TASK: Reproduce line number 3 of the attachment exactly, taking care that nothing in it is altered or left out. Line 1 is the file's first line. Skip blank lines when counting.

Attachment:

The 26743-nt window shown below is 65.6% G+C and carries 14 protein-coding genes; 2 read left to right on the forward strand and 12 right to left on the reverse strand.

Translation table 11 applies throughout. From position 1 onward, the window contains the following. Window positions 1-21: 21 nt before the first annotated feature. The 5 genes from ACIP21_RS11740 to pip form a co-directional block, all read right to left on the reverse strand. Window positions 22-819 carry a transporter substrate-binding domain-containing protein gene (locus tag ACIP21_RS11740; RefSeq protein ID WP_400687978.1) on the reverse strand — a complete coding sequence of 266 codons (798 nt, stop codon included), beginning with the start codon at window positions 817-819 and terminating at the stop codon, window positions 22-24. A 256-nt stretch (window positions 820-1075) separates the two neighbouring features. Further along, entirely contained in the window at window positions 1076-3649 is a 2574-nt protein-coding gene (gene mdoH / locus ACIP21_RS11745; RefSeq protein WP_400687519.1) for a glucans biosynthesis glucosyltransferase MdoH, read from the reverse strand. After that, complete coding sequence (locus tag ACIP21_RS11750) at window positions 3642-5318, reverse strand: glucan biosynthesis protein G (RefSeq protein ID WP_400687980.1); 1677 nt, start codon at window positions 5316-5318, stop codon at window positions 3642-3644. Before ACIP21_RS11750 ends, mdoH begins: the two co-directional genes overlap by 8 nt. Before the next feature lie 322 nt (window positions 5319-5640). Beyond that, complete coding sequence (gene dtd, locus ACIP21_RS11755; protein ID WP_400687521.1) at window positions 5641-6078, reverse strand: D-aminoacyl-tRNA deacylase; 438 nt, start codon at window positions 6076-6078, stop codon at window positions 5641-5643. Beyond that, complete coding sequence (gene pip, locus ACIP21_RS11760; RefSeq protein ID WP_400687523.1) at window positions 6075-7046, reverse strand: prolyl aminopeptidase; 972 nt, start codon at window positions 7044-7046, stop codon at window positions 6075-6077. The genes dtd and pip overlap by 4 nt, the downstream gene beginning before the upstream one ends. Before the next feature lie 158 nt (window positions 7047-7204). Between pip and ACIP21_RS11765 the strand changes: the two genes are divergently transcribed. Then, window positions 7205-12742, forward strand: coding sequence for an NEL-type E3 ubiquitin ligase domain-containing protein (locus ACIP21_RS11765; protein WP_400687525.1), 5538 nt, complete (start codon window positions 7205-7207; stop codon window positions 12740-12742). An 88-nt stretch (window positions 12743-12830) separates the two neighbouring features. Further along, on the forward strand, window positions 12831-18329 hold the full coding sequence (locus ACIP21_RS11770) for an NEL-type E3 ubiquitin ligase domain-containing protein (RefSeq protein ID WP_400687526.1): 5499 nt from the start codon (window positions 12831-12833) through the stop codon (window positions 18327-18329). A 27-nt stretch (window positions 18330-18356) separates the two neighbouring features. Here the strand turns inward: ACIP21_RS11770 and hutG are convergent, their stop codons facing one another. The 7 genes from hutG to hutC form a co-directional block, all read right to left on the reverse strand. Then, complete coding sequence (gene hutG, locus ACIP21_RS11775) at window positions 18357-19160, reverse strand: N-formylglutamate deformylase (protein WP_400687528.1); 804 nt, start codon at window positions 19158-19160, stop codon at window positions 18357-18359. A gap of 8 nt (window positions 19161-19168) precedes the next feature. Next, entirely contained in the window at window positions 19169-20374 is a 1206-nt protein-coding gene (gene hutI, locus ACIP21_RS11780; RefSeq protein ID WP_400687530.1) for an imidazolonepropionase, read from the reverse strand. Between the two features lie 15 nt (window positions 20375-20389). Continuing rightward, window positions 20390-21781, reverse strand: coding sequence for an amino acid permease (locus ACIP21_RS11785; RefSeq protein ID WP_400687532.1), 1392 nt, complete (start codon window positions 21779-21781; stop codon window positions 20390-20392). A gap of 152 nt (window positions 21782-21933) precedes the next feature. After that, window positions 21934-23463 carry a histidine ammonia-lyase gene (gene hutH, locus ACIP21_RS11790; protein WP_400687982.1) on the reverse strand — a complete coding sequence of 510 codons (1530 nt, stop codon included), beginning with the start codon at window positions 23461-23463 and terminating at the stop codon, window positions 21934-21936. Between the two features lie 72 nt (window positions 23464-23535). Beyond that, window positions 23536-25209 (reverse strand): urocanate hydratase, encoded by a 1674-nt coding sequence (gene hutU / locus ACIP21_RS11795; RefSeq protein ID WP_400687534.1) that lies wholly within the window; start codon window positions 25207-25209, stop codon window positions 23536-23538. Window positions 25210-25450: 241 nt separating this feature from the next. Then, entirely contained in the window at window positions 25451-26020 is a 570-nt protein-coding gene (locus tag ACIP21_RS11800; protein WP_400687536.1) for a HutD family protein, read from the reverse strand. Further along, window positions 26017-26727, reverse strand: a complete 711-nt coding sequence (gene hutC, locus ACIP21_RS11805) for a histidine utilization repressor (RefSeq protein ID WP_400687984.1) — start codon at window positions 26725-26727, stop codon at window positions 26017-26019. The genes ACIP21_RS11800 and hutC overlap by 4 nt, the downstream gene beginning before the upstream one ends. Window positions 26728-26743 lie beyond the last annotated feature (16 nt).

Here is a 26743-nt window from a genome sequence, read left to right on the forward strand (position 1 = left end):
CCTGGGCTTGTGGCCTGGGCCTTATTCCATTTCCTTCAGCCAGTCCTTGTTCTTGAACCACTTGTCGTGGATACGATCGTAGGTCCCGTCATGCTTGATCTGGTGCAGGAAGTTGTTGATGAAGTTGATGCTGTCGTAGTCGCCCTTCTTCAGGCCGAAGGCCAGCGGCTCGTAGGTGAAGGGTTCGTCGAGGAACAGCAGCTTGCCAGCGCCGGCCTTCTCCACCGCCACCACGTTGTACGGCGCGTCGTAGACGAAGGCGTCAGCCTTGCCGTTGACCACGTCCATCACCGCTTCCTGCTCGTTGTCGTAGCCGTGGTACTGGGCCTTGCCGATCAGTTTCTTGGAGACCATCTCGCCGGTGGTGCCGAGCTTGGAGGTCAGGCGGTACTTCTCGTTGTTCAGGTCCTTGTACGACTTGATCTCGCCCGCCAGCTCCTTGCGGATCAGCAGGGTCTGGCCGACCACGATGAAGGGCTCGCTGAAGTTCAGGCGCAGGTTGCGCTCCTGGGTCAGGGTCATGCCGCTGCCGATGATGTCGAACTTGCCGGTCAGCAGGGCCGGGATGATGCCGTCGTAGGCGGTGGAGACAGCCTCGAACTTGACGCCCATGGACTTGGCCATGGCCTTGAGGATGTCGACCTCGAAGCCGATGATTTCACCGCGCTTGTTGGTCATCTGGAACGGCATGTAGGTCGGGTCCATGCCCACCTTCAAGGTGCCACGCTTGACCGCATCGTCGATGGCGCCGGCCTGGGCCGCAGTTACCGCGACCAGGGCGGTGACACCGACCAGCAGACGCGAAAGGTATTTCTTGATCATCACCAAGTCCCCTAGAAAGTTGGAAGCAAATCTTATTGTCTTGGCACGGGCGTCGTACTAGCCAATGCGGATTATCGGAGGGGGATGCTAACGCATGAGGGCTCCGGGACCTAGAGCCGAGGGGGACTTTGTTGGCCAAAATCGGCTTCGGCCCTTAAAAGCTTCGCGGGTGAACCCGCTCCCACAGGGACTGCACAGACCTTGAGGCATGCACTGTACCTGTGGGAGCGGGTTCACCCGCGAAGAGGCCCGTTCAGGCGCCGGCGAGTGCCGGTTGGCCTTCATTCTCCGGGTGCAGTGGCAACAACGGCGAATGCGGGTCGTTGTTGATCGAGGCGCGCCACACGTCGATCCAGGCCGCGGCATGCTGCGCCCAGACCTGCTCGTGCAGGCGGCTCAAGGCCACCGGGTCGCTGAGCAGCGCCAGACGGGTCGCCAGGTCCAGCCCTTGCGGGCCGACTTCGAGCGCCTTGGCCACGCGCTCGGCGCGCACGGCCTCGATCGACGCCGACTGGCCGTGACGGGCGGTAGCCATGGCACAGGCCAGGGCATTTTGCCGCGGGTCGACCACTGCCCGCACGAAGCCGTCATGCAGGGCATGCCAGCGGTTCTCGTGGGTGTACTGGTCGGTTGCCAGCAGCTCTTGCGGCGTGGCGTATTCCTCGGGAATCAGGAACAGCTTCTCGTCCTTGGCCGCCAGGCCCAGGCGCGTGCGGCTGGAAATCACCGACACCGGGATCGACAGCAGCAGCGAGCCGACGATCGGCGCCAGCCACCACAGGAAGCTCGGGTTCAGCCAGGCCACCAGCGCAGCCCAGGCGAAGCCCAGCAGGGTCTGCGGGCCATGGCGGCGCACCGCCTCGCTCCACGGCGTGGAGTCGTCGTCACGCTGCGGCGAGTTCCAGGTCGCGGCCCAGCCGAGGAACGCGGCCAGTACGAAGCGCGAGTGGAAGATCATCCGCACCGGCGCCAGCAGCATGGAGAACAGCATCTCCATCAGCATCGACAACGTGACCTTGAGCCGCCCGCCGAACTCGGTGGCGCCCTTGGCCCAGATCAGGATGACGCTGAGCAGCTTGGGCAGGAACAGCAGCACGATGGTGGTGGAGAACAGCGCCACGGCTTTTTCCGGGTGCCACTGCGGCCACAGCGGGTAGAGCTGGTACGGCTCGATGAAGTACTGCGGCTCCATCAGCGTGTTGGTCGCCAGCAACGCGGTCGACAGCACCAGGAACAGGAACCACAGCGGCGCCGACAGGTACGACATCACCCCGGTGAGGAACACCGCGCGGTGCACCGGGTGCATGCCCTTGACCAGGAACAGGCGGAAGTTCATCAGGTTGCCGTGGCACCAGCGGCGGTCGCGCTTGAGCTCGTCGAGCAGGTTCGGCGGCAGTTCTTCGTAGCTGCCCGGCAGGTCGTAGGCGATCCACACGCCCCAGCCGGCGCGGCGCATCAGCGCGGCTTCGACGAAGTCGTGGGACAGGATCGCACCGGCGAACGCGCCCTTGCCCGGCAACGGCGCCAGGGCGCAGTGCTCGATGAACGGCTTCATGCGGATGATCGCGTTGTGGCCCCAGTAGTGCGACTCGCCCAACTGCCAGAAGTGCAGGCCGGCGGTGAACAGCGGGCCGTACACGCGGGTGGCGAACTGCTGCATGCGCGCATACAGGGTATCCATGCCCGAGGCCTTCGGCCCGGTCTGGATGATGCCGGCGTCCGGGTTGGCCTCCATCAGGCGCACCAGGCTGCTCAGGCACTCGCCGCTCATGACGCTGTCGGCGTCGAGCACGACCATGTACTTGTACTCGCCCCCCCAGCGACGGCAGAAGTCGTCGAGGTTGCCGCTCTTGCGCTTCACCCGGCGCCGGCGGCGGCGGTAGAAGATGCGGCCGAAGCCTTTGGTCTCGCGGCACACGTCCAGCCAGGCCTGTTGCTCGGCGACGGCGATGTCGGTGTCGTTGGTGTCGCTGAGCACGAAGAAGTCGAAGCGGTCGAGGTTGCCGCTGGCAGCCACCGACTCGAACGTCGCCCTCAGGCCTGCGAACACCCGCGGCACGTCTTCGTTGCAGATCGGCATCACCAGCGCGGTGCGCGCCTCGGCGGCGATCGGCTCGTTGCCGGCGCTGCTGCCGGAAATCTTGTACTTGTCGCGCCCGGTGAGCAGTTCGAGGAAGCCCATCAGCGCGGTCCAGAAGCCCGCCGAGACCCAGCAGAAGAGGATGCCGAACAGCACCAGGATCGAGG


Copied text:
Here is a 26743-nt window from a genome sequence, read left to right on the forward strand (position 1 = left end):